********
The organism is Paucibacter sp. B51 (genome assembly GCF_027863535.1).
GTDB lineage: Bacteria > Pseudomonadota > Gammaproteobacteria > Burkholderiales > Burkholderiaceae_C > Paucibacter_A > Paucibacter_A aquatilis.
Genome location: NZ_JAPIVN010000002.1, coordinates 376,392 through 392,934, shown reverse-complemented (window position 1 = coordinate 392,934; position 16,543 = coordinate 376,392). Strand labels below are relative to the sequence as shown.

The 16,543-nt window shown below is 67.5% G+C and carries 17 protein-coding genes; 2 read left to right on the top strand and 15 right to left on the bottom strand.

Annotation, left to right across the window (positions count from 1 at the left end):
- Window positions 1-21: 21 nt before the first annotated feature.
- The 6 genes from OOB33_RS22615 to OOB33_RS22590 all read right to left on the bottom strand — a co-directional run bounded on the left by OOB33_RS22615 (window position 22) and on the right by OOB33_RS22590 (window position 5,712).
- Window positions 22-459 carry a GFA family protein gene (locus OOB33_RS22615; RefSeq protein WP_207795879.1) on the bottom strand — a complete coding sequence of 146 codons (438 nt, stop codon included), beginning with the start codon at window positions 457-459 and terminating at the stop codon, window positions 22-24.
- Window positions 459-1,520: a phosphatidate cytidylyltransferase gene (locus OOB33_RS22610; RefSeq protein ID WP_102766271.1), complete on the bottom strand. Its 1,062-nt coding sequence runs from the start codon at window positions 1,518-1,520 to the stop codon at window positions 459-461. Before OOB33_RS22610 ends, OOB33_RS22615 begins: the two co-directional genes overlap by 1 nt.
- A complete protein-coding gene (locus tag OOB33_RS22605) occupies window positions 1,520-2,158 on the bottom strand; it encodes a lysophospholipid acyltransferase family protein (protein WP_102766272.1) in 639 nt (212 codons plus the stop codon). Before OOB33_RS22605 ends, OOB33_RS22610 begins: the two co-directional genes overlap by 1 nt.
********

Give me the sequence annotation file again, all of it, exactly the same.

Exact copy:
The organism is Paucibacter sp. B51 (genome assembly GCF_027863535.1).
GTDB lineage: Bacteria > Pseudomonadota > Gammaproteobacteria > Burkholderiales > Burkholderiaceae_C > Paucibacter_A > Paucibacter_A aquatilis.
Genome location: NZ_JAPIVN010000002.1, coordinates 376,392 through 392,934, shown reverse-complemented (window position 1 = coordinate 392,934; position 16,543 = coordinate 376,392). Strand labels below are relative to the sequence as shown.

The 16,543-nt window shown below is 67.5% G+C and carries 17 protein-coding genes; 2 read left to right on the top strand and 15 right to left on the bottom strand.

Annotation, left to right across the window (positions count from 1 at the left end):
- Window positions 1-21: 21 nt before the first annotated feature.
- The 6 genes from OOB33_RS22615 to OOB33_RS22590 all read right to left on the bottom strand — a co-directional run bounded on the left by OOB33_RS22615 (window position 22) and on the right by OOB33_RS22590 (window position 5,712).
- Window positions 22-459 carry a GFA family protein gene (locus OOB33_RS22615; RefSeq protein WP_207795879.1) on the bottom strand — a complete coding sequence of 146 codons (438 nt, stop codon included), beginning with the start codon at window positions 457-459 and terminating at the stop codon, window positions 22-24.
- Window positions 459-1,520: a phosphatidate cytidylyltransferase gene (locus OOB33_RS22610; RefSeq protein ID WP_102766271.1), complete on the bottom strand. Its 1,062-nt coding sequence runs from the start codon at window positions 1,518-1,520 to the stop codon at window positions 459-461. Before OOB33_RS22610 ends, OOB33_RS22615 begins: the two co-directional genes overlap by 1 nt.
- A complete protein-coding gene (locus tag OOB33_RS22605) occupies window positions 1,520-2,158 on the bottom strand; it encodes a lysophospholipid acyltransferase family protein (protein WP_102766272.1) in 639 nt (212 codons plus the stop codon). Before OOB33_RS22605 ends, OOB33_RS22610 begins: the two co-directional genes overlap by 1 nt.